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Iosif Berman was one of the most successful photographer in a field that was fundamental for the press: photography for printed newspapers
Photographic art in Romania has developed since mid 19th century. Iosif Berman was one of the most successful photographers in a field that was fundamental for the press: photography for printed newspapers. Photography had a real impact on the development of the press, gradually replacing drawings. And Berman's photos in particular showed the very special skills of the artist and the diversity of topics covered. It was the time when photographs were trying to get everything, the encyclopedic spirit and the keen interest in reality being the cultural foundation of any photographer.
Berman was born in 1890, in Burdujani, Bukovina, in the north of today's Romania, and died in 1941 in Bucharest. He was born into a Jewish family, and his father fought in the Romanian War of Independence, in 1877-1878, for which he was also decorated. Berman attended high-school in Suceava and wanted very much to be a photographer, and he did more than that: he would become a photojournalist and also the official photographer of the Royal House of Romania, the highest dignity a photographer could aspire to. He was also a member of the team of students in sociology led by Dimitri Gusti, who carried out research campaigns in the rural areas in the 1930s, one of the largest cultural-scientific projects in interwar Romania.
Journalist Adina Stefan owns an impressive collection of photographs by Iosif Berman, donated by one of his daughters, Luiza Berman. Adina Stefan answered a question frequently asked about how the artist started, since there is no written evidence about Iosif Berman's youth:
"People have often wondered where he learnt the skills, the photographic art from, since when he came to Bucharest he was so well-prepared, technically speaking. In his native Bukovina, which had been under the Austrian-Hungarian administration, there were many photographers, Jewish in particular, who used to win many prestigious awards at the exhibitions organized in Paris. They would come back to the country, do their job and, of course, those who wanted to learn from them, had every opportunity to do that. So there were many possibilities for Berman to learn the art, and he did not waste any time. Besides, he was an educated man, he spoke French and German even since high-school, and he was also very talented at drawing."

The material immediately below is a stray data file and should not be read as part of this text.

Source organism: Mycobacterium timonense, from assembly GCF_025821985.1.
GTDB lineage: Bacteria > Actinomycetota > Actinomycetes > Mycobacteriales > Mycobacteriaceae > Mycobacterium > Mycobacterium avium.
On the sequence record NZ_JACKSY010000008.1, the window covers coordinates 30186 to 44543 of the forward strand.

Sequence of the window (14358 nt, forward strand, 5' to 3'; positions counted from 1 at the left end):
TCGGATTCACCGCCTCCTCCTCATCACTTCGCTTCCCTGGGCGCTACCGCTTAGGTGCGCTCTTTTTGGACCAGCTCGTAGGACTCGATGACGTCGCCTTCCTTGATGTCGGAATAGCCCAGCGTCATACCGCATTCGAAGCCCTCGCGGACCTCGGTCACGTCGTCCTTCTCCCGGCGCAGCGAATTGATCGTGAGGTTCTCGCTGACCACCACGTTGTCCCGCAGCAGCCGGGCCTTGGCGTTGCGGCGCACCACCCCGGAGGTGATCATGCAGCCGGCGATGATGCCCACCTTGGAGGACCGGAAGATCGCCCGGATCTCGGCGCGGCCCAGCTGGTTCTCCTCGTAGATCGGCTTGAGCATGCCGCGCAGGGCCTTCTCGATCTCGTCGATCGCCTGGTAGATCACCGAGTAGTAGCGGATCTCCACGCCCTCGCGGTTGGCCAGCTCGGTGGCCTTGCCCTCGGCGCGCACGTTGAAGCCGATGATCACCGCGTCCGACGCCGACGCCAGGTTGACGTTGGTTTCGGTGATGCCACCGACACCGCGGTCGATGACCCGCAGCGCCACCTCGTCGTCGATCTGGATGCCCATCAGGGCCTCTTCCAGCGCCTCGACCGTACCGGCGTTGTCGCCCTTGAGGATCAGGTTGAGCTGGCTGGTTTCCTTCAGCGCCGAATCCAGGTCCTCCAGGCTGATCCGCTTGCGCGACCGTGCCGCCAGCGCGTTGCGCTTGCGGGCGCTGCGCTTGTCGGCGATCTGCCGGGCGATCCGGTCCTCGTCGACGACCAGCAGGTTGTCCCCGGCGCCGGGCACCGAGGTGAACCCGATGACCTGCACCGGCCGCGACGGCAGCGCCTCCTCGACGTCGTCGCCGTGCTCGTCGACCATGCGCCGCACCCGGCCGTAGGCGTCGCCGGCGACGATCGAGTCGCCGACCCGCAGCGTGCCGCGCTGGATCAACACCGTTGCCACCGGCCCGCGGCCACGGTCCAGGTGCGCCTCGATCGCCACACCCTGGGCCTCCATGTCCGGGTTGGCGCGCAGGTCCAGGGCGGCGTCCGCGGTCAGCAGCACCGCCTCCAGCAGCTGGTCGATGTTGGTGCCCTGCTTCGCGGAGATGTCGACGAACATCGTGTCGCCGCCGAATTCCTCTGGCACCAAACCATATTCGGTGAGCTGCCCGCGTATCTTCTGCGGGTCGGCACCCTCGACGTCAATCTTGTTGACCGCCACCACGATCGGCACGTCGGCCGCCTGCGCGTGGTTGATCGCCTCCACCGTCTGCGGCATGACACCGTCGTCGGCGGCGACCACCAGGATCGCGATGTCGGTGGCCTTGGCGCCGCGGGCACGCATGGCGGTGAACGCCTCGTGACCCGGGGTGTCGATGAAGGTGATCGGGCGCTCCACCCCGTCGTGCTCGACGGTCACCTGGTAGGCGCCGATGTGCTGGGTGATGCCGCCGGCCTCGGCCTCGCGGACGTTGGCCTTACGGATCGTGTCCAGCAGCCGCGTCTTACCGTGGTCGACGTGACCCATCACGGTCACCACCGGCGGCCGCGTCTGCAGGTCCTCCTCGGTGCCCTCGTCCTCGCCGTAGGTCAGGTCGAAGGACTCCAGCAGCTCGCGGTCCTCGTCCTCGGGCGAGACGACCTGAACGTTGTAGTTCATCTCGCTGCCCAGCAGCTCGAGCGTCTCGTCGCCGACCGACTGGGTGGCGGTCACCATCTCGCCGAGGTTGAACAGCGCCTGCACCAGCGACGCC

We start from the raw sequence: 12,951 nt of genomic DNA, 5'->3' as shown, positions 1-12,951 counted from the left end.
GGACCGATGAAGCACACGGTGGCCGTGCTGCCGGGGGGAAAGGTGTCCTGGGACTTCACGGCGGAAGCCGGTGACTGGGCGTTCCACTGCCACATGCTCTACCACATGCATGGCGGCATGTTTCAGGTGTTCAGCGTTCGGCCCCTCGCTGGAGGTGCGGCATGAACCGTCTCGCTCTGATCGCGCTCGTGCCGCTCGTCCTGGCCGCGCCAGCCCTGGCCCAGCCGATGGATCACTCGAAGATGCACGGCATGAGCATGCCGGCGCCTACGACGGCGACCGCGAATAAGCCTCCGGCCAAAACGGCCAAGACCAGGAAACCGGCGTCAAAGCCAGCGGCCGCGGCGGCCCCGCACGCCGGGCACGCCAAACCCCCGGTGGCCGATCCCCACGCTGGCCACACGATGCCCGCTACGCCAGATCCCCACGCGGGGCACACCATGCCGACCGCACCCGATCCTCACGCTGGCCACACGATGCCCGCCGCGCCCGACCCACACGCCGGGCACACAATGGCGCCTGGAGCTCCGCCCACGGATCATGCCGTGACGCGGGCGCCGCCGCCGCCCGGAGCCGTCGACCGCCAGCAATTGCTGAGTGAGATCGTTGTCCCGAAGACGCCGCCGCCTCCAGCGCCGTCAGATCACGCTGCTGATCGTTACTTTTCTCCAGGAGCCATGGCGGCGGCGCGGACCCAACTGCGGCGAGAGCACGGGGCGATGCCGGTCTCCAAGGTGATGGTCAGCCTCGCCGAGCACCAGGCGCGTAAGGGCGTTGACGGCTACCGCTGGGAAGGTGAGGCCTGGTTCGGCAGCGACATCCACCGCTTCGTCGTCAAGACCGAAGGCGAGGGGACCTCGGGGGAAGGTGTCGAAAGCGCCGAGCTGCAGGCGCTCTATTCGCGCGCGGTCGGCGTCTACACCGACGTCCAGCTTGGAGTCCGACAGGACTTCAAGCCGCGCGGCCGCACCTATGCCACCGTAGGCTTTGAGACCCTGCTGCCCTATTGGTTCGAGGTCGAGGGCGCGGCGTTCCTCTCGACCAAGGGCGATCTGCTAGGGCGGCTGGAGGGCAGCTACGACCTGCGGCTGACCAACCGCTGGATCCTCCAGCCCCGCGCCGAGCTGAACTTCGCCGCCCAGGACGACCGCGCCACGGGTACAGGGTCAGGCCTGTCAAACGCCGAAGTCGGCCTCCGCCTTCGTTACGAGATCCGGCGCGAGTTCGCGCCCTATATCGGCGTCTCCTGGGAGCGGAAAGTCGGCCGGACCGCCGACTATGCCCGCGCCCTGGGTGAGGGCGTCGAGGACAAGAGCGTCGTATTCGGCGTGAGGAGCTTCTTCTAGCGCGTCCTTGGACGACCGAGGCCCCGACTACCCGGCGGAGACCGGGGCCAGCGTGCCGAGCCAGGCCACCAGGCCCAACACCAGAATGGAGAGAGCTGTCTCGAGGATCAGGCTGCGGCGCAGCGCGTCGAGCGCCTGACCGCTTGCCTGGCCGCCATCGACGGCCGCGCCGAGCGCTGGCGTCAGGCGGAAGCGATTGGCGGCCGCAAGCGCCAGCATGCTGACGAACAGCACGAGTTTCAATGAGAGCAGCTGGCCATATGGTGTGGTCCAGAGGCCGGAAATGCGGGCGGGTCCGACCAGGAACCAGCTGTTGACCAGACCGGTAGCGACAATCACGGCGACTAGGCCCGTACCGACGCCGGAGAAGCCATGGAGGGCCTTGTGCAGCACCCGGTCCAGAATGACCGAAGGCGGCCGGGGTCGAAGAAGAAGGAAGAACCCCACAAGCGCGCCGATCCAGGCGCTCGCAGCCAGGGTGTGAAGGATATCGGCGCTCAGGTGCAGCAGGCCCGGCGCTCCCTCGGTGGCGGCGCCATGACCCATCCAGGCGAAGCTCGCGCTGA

Berman's talent as a photographer was quickly noticed, and big daily newspapers, like Adevarul and Dimineata would ask him to work for them. He also worked for foreign institutions, such as the prestigious Associated Press and New York Times, as well as for the Scandinavian Newspaper Press. Just like any other celebrity, Berman got a nickname, that actually spoke of his main quality, the special 'eye' he had as a photographer. Here is Adina Ștefan again:
"He was called the man with a thousand eyes, because whenever he would go somewhere, together with his crew, before getting to the office he would say: did you notice that, did you see that? There were so many things he would see which nobody else did. And they were all important in illustrating the materials journalists were working on."
Leafing through the album titled "Iosif Berman, the master of Romanian interwar photo journalism", edited by the Romanian National Library in 2013, the reader can easily notice the vitality and diversity of Berman's work. In the chapter "Bucharest, seasons", unique photos were included, depicting the development of the capital Bucharest since the 1880s. All the main buildings of Bucharest were shot by Berman, either years after their were built, or even during the construction works. There are also photos of the big Kiseleff and Victoria boulevards, images of the offices of the Adevarul and Dimineata newspapers, which he worked for, but the main focus in Berman's photos are people. By looking at them the spectators feel they are carried back in time, feeling the energy of the busy streets of the capital."
People from the more disadvantaged categories were also captured by Berman's camera. There are many photos where we can see poor neighborhoods, unpaved streets or streets flooded by rain, pets, people dressed in shabby clothes. But the photographer also caught the merry part of that life too, with its markets, pubs and public spaces.
His own art could not be missing from Iosif Berman's pictures. It is a self-referential artistic process used in other arts as well, including photography. We mentioned photographs of the Adevărul and Dimineata newspapers as a reference to his own profession, that of a photojournalist. But he also photographed other photographers, like the one in Cișmigiu park and the two men, a woman and a dog in front of the lens, creating a truly iconic pose. No less iconic is the photo in which two "strolling" photographers, as Berman calls them, with mini-cameras, are photographing the streets while "on duty". (MI)
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